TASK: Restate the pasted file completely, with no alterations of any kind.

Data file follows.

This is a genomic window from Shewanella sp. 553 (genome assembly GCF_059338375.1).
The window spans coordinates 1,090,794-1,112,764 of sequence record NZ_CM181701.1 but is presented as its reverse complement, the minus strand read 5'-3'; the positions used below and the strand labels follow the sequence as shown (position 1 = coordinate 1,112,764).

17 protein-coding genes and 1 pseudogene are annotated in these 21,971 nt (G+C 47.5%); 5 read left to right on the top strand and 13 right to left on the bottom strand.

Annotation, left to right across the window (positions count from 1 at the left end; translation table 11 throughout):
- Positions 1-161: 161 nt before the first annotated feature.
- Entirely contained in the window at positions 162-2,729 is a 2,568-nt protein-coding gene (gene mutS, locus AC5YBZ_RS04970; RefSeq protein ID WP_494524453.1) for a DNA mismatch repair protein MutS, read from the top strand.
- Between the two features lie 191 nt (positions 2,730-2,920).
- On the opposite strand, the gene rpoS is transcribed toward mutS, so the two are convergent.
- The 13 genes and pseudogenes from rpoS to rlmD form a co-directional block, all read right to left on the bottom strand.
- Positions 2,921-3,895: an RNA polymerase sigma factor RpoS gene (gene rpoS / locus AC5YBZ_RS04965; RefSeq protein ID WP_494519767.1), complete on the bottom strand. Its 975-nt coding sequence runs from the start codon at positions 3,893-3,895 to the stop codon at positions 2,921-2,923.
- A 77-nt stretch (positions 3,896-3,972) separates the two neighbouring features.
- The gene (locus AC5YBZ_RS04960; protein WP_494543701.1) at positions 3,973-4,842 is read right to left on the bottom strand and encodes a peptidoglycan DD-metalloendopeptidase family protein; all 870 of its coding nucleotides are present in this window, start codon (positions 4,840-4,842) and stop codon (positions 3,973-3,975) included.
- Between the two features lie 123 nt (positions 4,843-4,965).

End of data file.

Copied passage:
This is a genomic window from Shewanella sp. 553 (genome assembly GCF_059338375.1).
The window spans coordinates 1,090,794-1,112,764 of sequence record NZ_CM181701.1 but is presented as its reverse complement, the minus strand read 5'-3'; the positions used below and the strand labels follow the sequence as shown (position 1 = coordinate 1,112,764).

17 protein-coding genes and 1 pseudogene are annotated in these 21,971 nt (G+C 47.5%); 5 read left to right on the top strand and 13 right to left on the bottom strand.

Annotation, left to right across the window (positions count from 1 at the left end; translation table 11 throughout):
- Positions 1-161: 161 nt before the first annotated feature.
- Entirely contained in the window at positions 162-2,729 is a 2,568-nt protein-coding gene (gene mutS, locus AC5YBZ_RS04970; RefSeq protein ID WP_494524453.1) for a DNA mismatch repair protein MutS, read from the top strand.
- Between the two features lie 191 nt (positions 2,730-2,920).
- On the opposite strand, the gene rpoS is transcribed toward mutS, so the two are convergent.
- The 13 genes and pseudogenes from rpoS to rlmD form a co-directional block, all read right to left on the bottom strand.
- Positions 2,921-3,895: an RNA polymerase sigma factor RpoS gene (gene rpoS / locus AC5YBZ_RS04965; RefSeq protein ID WP_494519767.1), complete on the bottom strand. Its 975-nt coding sequence runs from the start codon at positions 3,893-3,895 to the stop codon at positions 2,921-2,923.
- A 77-nt stretch (positions 3,896-3,972) separates the two neighbouring features.
- The gene (locus AC5YBZ_RS04960; protein WP_494543701.1) at positions 3,973-4,842 is read right to left on the bottom strand and encodes a peptidoglycan DD-metalloendopeptidase family protein; all 870 of its coding nucleotides are present in this window, start codon (positions 4,840-4,842) and stop codon (positions 3,973-3,975) included.
- Between the two features lie 123 nt (positions 4,843-4,965).